One of my job responsibilities is to gather composites industry news each week for publication in our CompositesWorld Weekly e-newsletter. I use keyword searches on the Internet to stay on top of news and announcements and have a stable of about 30 keywords I use, including company names, such as Lockheed Martin, Northrop Grumman, Boeing, Airbus, Sikorsky, etc.
One thing I’ve learned, poring over search results, is that the wars in Iraq and Afghanistan have been very lucrative for military contractors. I see, almost every day, announcements of federal defense contracts, and a resulting increase in demand for composite parts and structures — unmanned aerial vehicles, aircraft and helicopter components, naval patrol boats, vehicle and personal armor, soldier housing and more. (A good example of the armor R&D can be found in this issue, where contributor Mike LeGault explores the latest antiballistic composites technologies for battlefield application — see "Editor's Picks," at right.)
Setting aside for the moment the arguments for and against our presence in these countries, the fact that we have been in Afghanistan since 2001 and Iraq since 2003 has created a vigorous and well-funded military economy that employs thousands of people and consumes millions of pounds of composite materials each year. It has spurred creativity and innovation in application of composite products that we might otherwise not have seen. Use of military hardware in combat has exposed many limitations, forcing the military community to think more seriously about composites as a means of lightweighting and corrosion-prevention in its warfighting structures and for protection of troops in harm’s way.
All of this has been wonderful for the composites community, but like it or not, such gravy trains don’t run forever. As I write this editorial in mid-August, the U.S. has announced the departure from Iraq of its last combat brigade. Only 50,000 troops remain to help keep the peace, train Iraqi solders and continue rebuilding the country. In Afghanistan, a U.S. troop drawdown could begin as soon as next summer. As these conflicts end their “hot” phases, demand for some composite parts and structures will wane as well. No surprise, then, that U.S. Department of Defense Secretary Robert Gates has proposed military spending cuts totalling $100 billion (USD) over the next five years. And that’s on top of the Pentagon’s decision in 2009 to cut the F-22 fighter jet program. Will other high-profile projects also get the ax? The bottom line is that money will not flow to defense projects like it once did, and there will be consequences.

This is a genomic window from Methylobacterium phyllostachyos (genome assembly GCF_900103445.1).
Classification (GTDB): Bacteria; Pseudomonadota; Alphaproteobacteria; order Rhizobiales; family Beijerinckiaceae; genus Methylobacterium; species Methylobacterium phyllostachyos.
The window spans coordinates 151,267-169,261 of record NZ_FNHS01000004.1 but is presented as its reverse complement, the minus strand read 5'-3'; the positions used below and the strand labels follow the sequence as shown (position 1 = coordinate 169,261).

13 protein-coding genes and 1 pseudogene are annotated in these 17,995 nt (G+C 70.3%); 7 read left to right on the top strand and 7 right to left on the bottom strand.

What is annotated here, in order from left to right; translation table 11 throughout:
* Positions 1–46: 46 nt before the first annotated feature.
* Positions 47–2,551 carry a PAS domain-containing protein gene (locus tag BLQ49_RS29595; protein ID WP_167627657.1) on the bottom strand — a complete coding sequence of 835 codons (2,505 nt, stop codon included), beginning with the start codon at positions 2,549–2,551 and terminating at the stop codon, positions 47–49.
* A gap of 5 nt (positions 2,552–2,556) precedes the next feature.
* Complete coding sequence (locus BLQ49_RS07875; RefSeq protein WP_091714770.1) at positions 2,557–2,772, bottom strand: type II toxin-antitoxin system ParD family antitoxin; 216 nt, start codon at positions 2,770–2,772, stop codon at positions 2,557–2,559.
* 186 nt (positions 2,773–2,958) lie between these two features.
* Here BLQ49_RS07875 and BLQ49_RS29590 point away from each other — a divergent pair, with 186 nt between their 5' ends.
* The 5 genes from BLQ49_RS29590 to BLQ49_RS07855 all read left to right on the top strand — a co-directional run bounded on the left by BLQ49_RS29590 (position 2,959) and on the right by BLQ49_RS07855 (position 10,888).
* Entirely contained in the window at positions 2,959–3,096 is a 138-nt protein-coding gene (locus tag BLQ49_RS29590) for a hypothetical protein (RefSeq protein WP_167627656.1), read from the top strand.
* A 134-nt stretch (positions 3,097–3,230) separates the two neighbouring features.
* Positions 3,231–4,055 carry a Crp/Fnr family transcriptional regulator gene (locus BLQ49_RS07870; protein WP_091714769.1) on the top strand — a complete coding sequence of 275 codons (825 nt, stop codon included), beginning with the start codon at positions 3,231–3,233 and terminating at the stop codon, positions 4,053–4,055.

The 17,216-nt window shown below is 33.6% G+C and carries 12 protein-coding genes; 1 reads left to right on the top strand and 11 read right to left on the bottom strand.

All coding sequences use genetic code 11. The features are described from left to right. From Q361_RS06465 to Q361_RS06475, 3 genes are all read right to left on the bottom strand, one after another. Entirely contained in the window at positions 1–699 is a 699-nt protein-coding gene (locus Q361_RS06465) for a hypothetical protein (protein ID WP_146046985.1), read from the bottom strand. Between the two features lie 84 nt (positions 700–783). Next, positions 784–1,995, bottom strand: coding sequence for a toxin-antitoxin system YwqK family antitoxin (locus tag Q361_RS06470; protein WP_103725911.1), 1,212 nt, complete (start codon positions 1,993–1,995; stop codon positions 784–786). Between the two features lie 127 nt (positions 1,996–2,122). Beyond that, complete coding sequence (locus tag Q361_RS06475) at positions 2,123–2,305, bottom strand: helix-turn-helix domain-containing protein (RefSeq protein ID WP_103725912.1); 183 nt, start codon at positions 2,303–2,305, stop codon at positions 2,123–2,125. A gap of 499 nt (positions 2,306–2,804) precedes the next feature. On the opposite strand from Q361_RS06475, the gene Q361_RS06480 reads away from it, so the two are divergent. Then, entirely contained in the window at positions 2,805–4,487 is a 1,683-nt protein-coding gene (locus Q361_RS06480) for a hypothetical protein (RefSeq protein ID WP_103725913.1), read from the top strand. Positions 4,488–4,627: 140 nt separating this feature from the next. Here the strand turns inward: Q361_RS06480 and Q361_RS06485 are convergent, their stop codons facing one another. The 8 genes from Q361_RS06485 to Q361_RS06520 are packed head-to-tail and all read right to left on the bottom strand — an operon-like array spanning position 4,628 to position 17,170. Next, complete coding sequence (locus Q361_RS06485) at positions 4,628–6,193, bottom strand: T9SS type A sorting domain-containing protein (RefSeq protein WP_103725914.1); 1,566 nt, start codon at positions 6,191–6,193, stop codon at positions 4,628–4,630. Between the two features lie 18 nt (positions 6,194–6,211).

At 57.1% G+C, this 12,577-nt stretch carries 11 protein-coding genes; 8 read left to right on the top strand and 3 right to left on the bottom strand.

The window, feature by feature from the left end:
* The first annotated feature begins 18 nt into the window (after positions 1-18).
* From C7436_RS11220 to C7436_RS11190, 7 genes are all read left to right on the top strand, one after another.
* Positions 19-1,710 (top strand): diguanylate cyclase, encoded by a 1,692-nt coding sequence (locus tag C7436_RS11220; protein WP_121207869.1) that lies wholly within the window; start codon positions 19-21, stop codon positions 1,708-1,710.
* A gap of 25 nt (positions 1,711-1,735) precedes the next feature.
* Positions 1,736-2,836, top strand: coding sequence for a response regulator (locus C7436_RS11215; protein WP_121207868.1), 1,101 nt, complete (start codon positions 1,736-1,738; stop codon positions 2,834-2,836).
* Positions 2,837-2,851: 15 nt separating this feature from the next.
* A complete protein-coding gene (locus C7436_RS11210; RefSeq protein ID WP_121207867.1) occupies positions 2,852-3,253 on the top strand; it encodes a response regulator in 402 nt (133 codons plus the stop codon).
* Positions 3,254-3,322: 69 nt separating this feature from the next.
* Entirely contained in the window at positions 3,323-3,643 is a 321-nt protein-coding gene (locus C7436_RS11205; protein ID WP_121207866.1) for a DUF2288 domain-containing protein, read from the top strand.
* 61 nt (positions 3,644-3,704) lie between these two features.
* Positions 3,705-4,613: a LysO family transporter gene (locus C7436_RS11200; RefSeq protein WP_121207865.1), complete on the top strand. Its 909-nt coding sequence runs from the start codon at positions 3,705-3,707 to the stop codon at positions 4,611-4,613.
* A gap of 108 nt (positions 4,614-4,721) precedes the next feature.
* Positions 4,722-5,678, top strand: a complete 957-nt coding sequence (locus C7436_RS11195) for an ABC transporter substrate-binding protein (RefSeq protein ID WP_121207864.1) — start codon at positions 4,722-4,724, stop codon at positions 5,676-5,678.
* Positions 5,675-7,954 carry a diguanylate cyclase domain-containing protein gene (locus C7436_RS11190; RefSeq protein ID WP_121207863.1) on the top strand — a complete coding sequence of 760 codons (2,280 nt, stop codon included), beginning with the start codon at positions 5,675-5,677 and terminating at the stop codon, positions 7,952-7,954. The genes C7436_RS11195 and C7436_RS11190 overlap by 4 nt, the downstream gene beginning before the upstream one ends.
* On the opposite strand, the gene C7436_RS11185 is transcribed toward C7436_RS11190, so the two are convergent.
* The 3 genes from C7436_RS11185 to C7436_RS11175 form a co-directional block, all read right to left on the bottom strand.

It would be helpful if there were other emerging end markets to pick up the lost demand. Wind energy, for one, shows promise to consume large quantities of composite materials for many years, but it’s been hobbled severely by the recession and accompanying credit crunch. The auto industry, also laid low by the recession, is reorganizing itself to emphasize electric drivetrain technology that may attract several new uses of composites, but this looks to be a slow-evolving transition out of a very deep ditch.
We’ve become accustomed over the past nine years to tapping a full military funding pipeline for a variety of products and projects and must now wean ourselves of this dependence as the war-funding flow slows to a trickle. We are faced with a classic challenge-vs.-opportunity conundrum. It seems like an opportunity to me, and now is the time to think creatively about how composites can be further adapted to replace metals and other legacy materials throughout the manufacturing world.